What’s so funny ’bout peace, love and understanding?


Nothing. There’s nothing funny about peace, love and understanding – though it seems that we don’t take them very seriously. I’m not saying that we don’t give them value. We do, we value peace and love and understanding in books and films and television shows, love songs and poems and theater and art and even church, sometimes. [I was brought up Catholic, so while I was constantly being reminded to love my neighbor the church leaders were busy condemning homosexuals and any woman who dared even considering abortion.] But do we take peace, love and understanding seriously? Do we treat it not only as something worthy to put on a poster, but something to aspire to? Do we teach our children, do we encourage ourselves, to put it into practice?

I don’t think we do. Not enough, at least. And I think it’s something that we need. I think it’s something we should be reminded of on a daily basis. Because we do think peace and love and understanding are valuable. Quite valuable. Songs and poems and Hollywood movies aside – we revere the likes of Jesus, Gandhi, Mother Teresa, and Dr. Martin Luther King. They are heroes, icons, people to learn from, examples of lives to aspire to. And I know I’m simplifying all of this, but these people (and many others like them) are so remembered because they embodied peace and love and understanding. In a world of violence they preached and practiced non-violence. Surrounded by enemies, they not only sought to understand them but they loved them. It is right and good that we value these amazing people and in so doing it is right and good that we celebrate their values. But we should also honor them and ourselves by following their lead. Each and every one of us. Each and every day.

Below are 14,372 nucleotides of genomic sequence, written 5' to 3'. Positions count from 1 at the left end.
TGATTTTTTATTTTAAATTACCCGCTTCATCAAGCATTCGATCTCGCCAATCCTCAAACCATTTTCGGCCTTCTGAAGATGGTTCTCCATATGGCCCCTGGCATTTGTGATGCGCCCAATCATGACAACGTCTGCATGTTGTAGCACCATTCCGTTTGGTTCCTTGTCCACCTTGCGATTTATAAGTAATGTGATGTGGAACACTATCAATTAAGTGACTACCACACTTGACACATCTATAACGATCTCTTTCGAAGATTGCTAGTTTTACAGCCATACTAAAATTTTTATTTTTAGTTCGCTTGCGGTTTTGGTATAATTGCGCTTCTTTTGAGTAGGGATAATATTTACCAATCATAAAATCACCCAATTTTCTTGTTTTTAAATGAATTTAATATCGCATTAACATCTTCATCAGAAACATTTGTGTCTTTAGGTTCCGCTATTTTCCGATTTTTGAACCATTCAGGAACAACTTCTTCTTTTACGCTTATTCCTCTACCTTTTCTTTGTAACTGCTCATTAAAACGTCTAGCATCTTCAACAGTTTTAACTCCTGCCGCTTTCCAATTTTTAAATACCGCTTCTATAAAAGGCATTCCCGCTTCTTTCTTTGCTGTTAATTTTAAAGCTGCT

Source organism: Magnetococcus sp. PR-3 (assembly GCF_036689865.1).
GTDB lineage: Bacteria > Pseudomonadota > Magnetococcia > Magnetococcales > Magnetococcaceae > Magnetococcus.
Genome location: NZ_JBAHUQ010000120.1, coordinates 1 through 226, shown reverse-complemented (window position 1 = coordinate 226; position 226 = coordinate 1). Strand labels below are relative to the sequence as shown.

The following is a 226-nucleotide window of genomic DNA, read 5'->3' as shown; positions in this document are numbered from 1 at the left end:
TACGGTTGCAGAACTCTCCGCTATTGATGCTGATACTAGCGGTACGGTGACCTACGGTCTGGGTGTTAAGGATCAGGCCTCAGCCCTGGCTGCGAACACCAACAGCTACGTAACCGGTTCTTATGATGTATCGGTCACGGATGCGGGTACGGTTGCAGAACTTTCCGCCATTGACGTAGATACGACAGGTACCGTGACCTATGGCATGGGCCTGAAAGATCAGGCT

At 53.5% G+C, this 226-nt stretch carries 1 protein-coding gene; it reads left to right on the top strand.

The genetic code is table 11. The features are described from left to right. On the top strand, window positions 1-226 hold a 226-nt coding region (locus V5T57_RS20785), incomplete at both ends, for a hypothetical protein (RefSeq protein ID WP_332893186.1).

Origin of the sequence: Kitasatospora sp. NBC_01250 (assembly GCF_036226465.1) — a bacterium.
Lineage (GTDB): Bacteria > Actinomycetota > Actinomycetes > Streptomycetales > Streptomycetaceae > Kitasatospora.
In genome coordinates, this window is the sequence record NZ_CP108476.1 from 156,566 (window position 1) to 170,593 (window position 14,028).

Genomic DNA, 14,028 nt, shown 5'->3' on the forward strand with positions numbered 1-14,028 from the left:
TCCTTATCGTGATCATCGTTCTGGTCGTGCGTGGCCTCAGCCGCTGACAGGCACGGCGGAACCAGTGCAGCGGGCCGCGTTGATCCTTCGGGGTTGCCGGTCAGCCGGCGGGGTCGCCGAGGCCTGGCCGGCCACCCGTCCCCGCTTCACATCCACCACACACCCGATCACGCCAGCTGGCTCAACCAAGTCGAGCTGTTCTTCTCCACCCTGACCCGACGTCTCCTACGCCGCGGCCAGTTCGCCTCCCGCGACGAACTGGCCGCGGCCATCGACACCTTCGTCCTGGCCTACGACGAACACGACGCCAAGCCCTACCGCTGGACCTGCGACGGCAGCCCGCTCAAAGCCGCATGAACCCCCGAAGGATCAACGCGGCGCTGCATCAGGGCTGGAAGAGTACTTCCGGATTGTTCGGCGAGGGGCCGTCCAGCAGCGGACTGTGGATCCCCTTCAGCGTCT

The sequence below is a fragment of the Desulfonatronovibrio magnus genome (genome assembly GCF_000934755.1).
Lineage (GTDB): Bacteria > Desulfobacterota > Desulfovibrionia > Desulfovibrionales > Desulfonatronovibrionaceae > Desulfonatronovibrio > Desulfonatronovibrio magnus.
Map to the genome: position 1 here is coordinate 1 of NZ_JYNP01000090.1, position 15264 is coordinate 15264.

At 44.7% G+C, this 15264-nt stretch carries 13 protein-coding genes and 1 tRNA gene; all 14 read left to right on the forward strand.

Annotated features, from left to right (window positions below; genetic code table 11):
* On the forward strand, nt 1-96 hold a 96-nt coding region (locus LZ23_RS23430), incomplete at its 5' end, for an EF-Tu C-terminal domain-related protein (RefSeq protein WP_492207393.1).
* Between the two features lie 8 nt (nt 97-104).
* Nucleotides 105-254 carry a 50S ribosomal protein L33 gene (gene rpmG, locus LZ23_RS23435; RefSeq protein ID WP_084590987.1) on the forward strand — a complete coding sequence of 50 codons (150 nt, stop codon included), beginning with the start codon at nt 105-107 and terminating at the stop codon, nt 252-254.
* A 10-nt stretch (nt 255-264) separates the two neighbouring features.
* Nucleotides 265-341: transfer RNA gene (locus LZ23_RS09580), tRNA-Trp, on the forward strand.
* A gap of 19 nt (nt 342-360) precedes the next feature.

I know it is hard. It’s extremely hard to embrace peace and love and understanding. It’s hard for me and my life is easy: I’m healthy; I live in the United States; I have a job (for now); and I’m a white male.  And I’m trying. Yet despite these factors it is very hard for me to love those with no love for me. It is very hard for me to try to understand people with views and ideals contrary to mine. It is very hard for me to work towards peace when I want to fight, to argue, to prove my point, to show that I am right, when I meet with resistance from others. If it’s hard for me, how hard must it be for those that don’t have it easy: those who are oppressed, discriminated against, the victims of violence and poverty? How hard must it be for those people to live by these ideals?

There’s a video in heavy circulation of Malala Yousafzai being interviewed by Jon Stewart.  She’s a 16 years old Pakistani woman who shot in the head by the Taliban because she spoke out for women’s right to be educated. She lived. And she still fights. What does she think about peace, love and understanding? She tells Jon Stewart that we must not fight our enemies with violence, we must fight them with peace, dialogue and education. Wow. Wow. This is a 16 year old. This is a woman oppressed. This is a woman who was nearly killed. And yet, there it is: peace and love and understanding. And more. Is there any doubt why she was nominated for the Nobel Peace Prize?

While watching the interview I couldn’t help but wonder if I was witnessing the early years of a future Mother Teresa or Dr. King or Gandhi. I hope that all forms of media will help us to see that this woman is a hero for all the right reasons and that we can and should strive to be more like her. I hope our children see that. I hope we all do. [I tried to embed the video here, alas my technical skills are lacking. Please click on “video” above and see for yourself.]

Please also check out the Malala Fund, an organization created to help girls in the developing world reach their true potential through education.